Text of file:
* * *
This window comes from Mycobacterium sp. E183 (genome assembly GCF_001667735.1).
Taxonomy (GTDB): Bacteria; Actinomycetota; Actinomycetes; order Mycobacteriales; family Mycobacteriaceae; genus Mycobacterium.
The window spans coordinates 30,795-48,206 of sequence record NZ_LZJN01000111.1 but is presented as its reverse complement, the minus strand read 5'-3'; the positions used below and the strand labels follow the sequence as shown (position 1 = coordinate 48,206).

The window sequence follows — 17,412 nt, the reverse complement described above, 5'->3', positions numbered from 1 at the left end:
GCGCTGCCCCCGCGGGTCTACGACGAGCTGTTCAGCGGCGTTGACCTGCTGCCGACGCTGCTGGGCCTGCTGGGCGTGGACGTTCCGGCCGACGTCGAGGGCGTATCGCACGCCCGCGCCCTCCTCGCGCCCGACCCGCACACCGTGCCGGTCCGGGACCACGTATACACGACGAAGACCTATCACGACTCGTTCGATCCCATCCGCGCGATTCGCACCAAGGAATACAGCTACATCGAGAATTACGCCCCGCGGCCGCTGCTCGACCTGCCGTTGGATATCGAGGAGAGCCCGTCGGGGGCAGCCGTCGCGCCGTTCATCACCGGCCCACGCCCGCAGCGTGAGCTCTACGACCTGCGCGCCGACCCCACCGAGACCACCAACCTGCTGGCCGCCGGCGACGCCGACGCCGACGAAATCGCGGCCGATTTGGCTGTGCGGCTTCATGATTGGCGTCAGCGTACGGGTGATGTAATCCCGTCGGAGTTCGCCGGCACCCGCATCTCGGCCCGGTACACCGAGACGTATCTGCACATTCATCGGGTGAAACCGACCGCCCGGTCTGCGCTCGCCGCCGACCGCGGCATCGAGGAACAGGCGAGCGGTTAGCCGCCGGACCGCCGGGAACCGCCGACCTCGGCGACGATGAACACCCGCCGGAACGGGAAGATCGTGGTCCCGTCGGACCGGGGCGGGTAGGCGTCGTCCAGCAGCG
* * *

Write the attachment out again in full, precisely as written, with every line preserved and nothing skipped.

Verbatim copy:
This window comes from Mycobacterium sp. E183 (genome assembly GCF_001667735.1).
Taxonomy (GTDB): Bacteria; Actinomycetota; Actinomycetes; order Mycobacteriales; family Mycobacteriaceae; genus Mycobacterium.
The window spans coordinates 30,795-48,206 of sequence record NZ_LZJN01000111.1 but is presented as its reverse complement, the minus strand read 5'-3'; the positions used below and the strand labels follow the sequence as shown (position 1 = coordinate 48,206).

The window sequence follows — 17,412 nt, the reverse complement described above, 5'->3', positions numbered from 1 at the left end:
GCGCTGCCCCCGCGGGTCTACGACGAGCTGTTCAGCGGCGTTGACCTGCTGCCGACGCTGCTGGGCCTGCTGGGCGTGGACGTTCCGGCCGACGTCGAGGGCGTATCGCACGCCCGCGCCCTCCTCGCGCCCGACCCGCACACCGTGCCGGTCCGGGACCACGTATACACGACGAAGACCTATCACGACTCGTTCGATCCCATCCGCGCGATTCGCACCAAGGAATACAGCTACATCGAGAATTACGCCCCGCGGCCGCTGCTCGACCTGCCGTTGGATATCGAGGAGAGCCCGTCGGGGGCAGCCGTCGCGCCGTTCATCACCGGCCCACGCCCGCAGCGTGAGCTCTACGACCTGCGCGCCGACCCCACCGAGACCACCAACCTGCTGGCCGCCGGCGACGCCGACGCCGACGAAATCGCGGCCGATTTGGCTGTGCGGCTTCATGATTGGCGTCAGCGTACGGGTGATGTAATCCCGTCGGAGTTCGCCGGCACCCGCATCTCGGCCCGGTACACCGAGACGTATCTGCACATTCATCGGGTGAAACCGACCGCCCGGTCTGCGCTCGCCGCCGACCGCGGCATCGAGGAACAGGCGAGCGGTTAGCCGCCGGACCGCCGGGAACCGCCGACCTCGGCGACGATGAACACCCGCCGGAACGGGAAGATCGTGGTCCCGTCGGACCGGGGCGGGTAGGCGTCGTCCAGCAGCG